However, like all jobs, there are some negative aspects. Safety is a concern for some of my friends and family as they know I enter strangers’ homes alone. They are even more worried during the winter months when I mostly work in the hours of darkness. We are however provided with personal alarms that make a loud sound when activated but they aren’t equipped with location sharing. Thankfully I’ve never had to use mine and I don’t know anybody who has had to either.
The company I work for asked interviewers if they would like a device that allows the office to see their location, however the majority voted against it so it didn’t go ahead. A lot of my colleagues have been interviewing for 20 years plus and have never felt threatened so a GPS device seemed unnecessary.
In my opinion there are much more profound challenges than safety. As interviewers we face new obstacles in a rapidly changing world. People are more cautious than ever about their data and seem to be on hyper alert for scammers, meaning even when people recognise the reputable company name, they sometimes question if you really are working for them or if your survey is a ruse. People are bombarded with cold callers on the phone, junk mail through the post and copious marketing emails meaning their patience is already wearing thin. Staying resilient when faced with this door after door is an essential skill for any interviewer, and being optimistic that someone will eventually help is paramount to success in this line of work.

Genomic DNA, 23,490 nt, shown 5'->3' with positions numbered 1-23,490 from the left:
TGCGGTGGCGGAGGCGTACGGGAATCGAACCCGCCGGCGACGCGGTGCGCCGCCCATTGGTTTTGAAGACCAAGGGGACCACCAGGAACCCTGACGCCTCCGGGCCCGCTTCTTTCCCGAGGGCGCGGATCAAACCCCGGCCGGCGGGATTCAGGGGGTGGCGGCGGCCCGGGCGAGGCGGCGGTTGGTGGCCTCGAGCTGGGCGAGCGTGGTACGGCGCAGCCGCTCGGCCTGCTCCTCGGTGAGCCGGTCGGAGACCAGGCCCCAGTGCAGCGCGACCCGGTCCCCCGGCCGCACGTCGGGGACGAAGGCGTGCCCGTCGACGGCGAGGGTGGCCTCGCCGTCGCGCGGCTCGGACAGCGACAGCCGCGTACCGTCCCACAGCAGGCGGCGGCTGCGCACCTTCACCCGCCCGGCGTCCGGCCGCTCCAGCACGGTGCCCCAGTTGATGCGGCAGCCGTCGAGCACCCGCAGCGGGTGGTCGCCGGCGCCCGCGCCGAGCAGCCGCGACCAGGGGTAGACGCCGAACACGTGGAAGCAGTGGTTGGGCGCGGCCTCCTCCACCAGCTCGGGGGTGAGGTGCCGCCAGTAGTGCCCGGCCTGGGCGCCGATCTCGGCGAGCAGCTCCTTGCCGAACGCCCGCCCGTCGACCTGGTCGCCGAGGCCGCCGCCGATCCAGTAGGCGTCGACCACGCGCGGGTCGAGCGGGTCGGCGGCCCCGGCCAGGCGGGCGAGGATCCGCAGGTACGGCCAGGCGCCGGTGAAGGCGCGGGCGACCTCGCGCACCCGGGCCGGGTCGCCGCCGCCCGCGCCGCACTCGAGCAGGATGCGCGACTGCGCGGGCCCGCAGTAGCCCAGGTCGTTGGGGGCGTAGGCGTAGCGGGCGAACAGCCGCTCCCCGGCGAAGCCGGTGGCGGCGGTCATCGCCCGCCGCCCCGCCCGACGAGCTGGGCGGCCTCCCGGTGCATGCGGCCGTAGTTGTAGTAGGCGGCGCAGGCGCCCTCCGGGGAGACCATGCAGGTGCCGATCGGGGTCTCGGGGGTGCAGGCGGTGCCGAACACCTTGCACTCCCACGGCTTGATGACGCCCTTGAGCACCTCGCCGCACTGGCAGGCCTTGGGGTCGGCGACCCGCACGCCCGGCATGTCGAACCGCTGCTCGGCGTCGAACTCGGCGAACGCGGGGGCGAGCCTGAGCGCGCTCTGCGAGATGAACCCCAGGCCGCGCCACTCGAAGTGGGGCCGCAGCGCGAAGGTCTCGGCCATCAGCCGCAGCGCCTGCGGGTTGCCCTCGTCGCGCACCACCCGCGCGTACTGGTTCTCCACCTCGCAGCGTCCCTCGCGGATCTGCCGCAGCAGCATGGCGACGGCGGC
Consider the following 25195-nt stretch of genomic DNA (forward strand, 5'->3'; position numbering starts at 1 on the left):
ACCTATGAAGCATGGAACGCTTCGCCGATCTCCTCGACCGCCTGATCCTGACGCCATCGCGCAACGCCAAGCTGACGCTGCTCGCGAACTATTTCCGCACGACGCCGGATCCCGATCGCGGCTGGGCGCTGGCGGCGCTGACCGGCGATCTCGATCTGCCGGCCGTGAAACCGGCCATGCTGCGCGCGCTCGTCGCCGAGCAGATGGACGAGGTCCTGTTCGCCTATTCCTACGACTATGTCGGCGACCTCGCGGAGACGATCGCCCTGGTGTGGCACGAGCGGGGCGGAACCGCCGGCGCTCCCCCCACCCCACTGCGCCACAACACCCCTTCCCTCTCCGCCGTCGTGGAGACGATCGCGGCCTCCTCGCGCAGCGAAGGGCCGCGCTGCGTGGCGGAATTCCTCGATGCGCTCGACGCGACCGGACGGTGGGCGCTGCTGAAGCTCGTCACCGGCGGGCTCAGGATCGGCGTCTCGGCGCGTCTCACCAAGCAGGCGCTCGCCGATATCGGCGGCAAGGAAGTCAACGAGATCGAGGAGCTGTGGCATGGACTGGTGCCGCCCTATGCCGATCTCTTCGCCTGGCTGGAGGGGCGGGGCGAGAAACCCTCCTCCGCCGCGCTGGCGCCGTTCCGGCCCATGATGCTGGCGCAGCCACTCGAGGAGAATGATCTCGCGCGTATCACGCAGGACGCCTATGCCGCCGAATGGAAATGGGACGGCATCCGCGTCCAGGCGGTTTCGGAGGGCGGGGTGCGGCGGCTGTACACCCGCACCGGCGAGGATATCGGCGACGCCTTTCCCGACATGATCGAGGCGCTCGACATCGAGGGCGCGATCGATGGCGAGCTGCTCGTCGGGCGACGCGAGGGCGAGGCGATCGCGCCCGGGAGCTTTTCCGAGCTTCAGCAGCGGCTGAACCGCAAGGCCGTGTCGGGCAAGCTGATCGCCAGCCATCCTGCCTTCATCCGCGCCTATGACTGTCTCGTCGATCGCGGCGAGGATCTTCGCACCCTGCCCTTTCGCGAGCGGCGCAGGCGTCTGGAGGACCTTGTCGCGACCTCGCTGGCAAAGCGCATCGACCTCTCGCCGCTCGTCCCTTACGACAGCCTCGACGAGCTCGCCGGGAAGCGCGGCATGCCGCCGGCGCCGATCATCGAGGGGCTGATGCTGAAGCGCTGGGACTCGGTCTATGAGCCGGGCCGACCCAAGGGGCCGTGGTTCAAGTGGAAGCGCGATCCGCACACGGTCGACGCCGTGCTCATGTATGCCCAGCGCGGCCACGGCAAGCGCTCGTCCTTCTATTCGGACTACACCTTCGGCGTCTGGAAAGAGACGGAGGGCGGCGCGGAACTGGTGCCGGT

Another challenge we now face as interviewers and as a global community is the coronavirus crisis. I am currently on furlough due to the situation and I am waiting in anticipation to get back to work but worry what the interviewing landscape will look like after all this. Can things truly go back to normal? Can we expect strangers to invite us into their homes? Can we ask them to sit next to us so we can both see the tablet screen? Can we hand them showcards touched by hundreds of people before them? These are new obstacles that never crossed my mind before and yet I feel even after the crisis this kind of contact will be fraught with anxiety.